Floating Off At Dilate Choonz...

I haven't had time yet to post a full report on the Burning Lodge session we did last Saturday (19th Jan) and Brother Oak (the lodge head) - I'll do that later this week. Suffice for now to say that everybody's songs were great, and everybody in the lodge seems to be coming on in leaps and bounds as composers, singers, players, arrangers and producers.

I have posted one track from the sessions, Floating Off the Coast of Lowestoft, at the Dilate Choonz music blog. Done in about 25 minutes - just a patch I had kicking around on the Arturia CS80V and some electric slide guitar (in open minor tuning, bizarrely enough.) It's an ambient take on your basic 2-chord jam. I think I accidentally hit the ring modulation at the end there.

See what you think.


Everything's gone green...

Just to let you know that the initial 'Barney' background colour seemed like a good idea for about 12 seconds, then was trouble. So I've changed it. Much happier with this!


Teeing off...

Hello there all you rock'n'rollers, and welcome to "BTGB". The purpose of this blog, in the first instance, is to talk about making music in an "Immersion Composition Lodge". But what is Immersion Composition and What is a Lodge? The Immersion Composition Society website provides a lot of useful information on this, but for your convenience and entertainment, I will summarise below.

Basically, Immersion Composition (IC) is a technique for writing songs quickly. IC was invented a few years back by two guys in Oakland, California, USA called Nicholas Dobson and Michael Mellender. Faced with a creative block that was stopping them writing songs, they hit upon the idea of spending a whole day trying to write as many songs as possible. Their chosen method for doing this was called the "20 song game".

In the archetypal version of the 20-song game, each participating musician goes into the studio (or the Batcave, or wherever they record music) for 12 hours solid, and attempts to write, record and mix 20 songs. The rules of the game are:

  • The songs should not use any of the musician's previously composed material (although 'found' material like samples, etc. is allowed).
  • The songs can be any style, and any length. In fact 'pieces of music' would be a better description than 'songs', as lyrics/vocals are not mandatory.
  • That's it.
In the strict version of the 20-song game, at the end of the 12-hour session each participant burns their songs to a CD. Then all the participants meet up and listen to each other's output.

An 'Immersion Composition Lodge' is just a group of songwriters who record 12-hour sessions (sometimes called 'day sessions') on a regular basis and then meet to listen to each other's work.

Brother Typewriter is in the Burning Lodge, which began in July 2007 when Brother Oak a.k.a. Ben Dalby made the very, very welcome decision to form his own IC Lodge having begun with the Heater Lodge just a month or so before. Brother Typewriter has been active in the Burning Lodge since September 2007. He has so far recorded 4 sessions, and a total of 26 tracks. Three of these sessions are up on the Burning Lodge website.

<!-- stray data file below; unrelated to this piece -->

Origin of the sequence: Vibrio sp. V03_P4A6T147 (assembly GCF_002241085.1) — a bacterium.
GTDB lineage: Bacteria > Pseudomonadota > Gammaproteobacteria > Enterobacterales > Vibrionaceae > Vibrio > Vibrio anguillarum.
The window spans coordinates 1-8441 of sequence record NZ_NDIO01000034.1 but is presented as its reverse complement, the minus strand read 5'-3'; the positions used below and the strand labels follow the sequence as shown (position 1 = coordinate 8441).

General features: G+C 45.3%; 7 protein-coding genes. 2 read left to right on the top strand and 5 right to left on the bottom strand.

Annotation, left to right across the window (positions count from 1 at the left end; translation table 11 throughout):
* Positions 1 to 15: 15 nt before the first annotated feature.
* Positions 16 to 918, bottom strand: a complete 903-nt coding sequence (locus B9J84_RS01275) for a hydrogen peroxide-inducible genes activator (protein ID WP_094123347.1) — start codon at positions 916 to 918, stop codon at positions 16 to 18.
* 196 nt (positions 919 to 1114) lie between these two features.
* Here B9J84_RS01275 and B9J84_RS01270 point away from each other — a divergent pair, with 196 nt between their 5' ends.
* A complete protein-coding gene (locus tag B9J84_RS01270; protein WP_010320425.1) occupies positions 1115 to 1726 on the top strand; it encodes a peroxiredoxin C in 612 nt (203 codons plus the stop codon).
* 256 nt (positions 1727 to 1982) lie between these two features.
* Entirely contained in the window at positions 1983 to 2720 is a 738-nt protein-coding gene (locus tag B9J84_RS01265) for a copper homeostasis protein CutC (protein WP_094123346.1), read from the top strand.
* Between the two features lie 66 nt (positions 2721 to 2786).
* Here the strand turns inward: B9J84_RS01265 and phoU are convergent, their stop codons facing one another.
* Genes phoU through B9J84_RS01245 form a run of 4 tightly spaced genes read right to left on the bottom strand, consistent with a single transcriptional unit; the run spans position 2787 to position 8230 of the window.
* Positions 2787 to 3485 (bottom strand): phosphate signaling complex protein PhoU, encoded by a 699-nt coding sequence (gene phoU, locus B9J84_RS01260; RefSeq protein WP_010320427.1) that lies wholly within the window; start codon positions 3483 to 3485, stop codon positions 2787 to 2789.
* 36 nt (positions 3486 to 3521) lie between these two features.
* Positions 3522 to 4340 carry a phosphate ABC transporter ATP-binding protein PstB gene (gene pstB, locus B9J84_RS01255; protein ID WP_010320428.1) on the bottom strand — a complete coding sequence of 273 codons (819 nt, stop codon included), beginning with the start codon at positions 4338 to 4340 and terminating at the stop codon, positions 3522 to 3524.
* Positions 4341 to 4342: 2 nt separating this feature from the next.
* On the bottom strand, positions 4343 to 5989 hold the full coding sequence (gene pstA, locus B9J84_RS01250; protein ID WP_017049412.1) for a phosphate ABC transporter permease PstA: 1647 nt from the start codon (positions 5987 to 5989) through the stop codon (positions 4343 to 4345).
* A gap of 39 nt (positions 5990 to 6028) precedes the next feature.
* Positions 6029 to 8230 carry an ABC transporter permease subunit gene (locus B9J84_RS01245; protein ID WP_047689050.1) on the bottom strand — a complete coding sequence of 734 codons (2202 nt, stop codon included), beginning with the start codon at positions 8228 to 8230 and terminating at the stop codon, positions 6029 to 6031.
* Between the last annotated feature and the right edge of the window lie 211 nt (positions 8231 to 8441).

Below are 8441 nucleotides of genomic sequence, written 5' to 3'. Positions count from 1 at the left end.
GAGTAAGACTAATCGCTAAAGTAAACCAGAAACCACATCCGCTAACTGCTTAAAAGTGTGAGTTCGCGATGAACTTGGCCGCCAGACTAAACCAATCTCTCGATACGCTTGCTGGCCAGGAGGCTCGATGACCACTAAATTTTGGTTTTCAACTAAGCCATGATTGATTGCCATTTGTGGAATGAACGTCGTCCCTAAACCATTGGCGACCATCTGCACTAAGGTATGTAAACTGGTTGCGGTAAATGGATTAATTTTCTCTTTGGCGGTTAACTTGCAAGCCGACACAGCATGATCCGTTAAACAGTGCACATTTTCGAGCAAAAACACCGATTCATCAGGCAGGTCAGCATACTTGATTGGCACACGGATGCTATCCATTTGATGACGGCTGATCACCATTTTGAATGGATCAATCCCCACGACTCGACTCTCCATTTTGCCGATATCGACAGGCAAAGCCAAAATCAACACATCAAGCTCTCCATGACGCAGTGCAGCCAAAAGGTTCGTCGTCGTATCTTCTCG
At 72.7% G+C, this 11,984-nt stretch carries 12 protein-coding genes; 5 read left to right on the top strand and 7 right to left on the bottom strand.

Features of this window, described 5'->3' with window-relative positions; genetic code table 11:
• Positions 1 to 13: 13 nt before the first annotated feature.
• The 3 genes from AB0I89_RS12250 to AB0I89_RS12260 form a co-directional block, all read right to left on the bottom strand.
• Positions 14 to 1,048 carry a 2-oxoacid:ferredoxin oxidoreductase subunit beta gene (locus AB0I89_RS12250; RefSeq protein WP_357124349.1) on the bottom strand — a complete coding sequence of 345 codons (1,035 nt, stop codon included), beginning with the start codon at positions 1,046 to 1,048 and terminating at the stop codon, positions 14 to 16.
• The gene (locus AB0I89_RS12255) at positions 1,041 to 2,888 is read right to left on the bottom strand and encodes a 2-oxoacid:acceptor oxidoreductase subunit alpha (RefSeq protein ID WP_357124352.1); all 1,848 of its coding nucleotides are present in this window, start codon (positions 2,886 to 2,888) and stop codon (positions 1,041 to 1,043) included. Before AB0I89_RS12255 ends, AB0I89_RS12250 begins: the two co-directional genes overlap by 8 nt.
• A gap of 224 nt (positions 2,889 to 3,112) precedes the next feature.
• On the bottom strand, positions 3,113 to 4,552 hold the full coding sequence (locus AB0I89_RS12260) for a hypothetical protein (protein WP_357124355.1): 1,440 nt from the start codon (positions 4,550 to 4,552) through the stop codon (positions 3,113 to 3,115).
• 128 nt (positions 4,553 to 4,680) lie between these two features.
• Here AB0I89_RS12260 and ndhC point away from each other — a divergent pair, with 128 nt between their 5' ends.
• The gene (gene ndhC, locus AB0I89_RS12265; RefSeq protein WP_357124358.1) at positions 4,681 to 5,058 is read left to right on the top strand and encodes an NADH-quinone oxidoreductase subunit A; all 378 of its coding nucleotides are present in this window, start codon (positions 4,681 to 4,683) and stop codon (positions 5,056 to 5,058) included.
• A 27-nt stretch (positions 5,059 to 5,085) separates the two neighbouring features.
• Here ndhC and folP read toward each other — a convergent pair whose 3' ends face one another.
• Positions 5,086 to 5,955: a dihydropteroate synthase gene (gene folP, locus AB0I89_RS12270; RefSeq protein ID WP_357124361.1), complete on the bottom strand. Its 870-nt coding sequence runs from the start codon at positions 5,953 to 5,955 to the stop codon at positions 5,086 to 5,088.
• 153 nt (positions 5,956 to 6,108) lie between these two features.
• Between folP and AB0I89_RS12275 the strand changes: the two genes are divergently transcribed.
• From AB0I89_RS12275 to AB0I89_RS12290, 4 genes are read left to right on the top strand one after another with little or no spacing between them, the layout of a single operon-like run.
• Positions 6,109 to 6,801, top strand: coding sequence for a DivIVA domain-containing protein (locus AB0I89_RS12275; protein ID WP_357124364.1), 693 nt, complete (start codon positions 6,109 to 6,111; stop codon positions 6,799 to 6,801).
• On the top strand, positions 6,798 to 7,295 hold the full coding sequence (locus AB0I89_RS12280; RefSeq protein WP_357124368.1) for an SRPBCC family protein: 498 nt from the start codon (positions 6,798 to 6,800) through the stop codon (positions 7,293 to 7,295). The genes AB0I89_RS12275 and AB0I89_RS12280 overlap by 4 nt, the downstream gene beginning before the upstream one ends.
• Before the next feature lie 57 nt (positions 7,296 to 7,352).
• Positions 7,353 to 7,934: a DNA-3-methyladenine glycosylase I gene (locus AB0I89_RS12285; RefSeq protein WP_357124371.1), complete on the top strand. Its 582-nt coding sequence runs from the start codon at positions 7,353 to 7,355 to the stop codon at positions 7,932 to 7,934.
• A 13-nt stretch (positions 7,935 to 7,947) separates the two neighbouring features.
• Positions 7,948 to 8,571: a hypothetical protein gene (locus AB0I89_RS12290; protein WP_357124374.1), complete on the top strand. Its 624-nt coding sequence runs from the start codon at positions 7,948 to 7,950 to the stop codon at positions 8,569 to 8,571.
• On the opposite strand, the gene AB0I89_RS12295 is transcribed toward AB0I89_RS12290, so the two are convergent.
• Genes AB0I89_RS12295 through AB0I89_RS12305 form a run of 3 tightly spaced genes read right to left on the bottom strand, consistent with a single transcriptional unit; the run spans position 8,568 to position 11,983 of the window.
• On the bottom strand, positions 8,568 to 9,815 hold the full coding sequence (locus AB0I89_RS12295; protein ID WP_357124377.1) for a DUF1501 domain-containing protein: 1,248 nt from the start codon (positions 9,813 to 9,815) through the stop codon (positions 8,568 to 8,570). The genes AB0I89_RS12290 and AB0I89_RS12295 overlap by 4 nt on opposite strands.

This blog will contain the occasional observation about the tracks I've recorded, but to a large extent the results will speak for themselves, for good or ill - and all tracks are freely available on the site should anyone wish to download them. This blog is going to be more about the technical and technological aspects of the recording and songwriting process - so expect to find things like:

  • reviews of, and favourite patches for, VST instruments and effects
  • tips for working with the Sonar digital audio workstation (my DAW of choice)
  • observations on working with the limited set of guitar, effects and synth hardware I've accumulated over the years
  • more general computer stuff - e.g. tips for building your own music computer, should you wish to do that.
  • observations on particular ways of songwriting which seem to have worked well (or badly!) for me.
  • tablature for guitar parts I'm particularly pleased with.
  • thoughts on the relevance of music theory for rock'n'roll, insofar as it impacts on the songs I'm writing.
and so on... you get the picture. Or if you don't, you probably haven't read this far anyway!

To many people this kind of thing will sound incredibly dull, but then I never claimed I was writing for a mass audience. If you're looking for more of a cultural and political grab-bag then giroscope may hold more interest.

Anyway, the next Burning Lodge session is this Saturday (16th Jan) and once that's out the way, I'll post some observations on the tracks I've recorded this time round, which I'm particularly pleased with. Until then... rock on.